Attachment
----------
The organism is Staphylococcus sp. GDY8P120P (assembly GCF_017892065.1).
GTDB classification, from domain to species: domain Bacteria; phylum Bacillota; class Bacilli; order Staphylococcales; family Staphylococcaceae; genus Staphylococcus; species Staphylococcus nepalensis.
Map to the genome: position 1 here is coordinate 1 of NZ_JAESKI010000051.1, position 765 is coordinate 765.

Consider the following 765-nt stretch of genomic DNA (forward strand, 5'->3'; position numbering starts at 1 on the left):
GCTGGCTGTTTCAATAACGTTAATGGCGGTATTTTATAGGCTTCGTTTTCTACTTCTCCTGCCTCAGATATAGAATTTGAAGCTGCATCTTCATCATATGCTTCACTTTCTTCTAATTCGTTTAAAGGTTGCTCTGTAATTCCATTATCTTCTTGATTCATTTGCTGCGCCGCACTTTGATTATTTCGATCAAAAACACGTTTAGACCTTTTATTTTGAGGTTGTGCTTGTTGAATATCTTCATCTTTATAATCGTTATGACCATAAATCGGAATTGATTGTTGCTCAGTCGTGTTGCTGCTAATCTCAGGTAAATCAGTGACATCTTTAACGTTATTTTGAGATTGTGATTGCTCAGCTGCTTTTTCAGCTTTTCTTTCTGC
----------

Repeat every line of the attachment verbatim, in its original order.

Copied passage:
The organism is Staphylococcus sp. GDY8P120P (assembly GCF_017892065.1).
GTDB classification, from domain to species: domain Bacteria; phylum Bacillota; class Bacilli; order Staphylococcales; family Staphylococcaceae; genus Staphylococcus; species Staphylococcus nepalensis.
Map to the genome: position 1 here is coordinate 1 of NZ_JAESKI010000051.1, position 765 is coordinate 765.

Consider the following 765-nt stretch of genomic DNA (forward strand, 5'->3'; position numbering starts at 1 on the left):
GCTGGCTGTTTCAATAACGTTAATGGCGGTATTTTATAGGCTTCGTTTTCTACTTCTCCTGCCTCAGATATAGAATTTGAAGCTGCATCTTCATCATATGCTTCACTTTCTTCTAATTCGTTTAAAGGTTGCTCTGTAATTCCATTATCTTCTTGATTCATTTGCTGCGCCGCACTTTGATTATTTCGATCAAAAACACGTTTAGACCTTTTATTTTGAGGTTGTGCTTGTTGAATATCTTCATCTTTATAATCGTTATGACCATAAATCGGAATTGATTGTTGCTCAGTCGTGTTGCTGCTAATCTCAGGTAAATCAGTGACATCTTTAACGTTATTTTGAGATTGTGATTGCTCAGCTGCTTTTTCAGCTTTTCTTTCTGC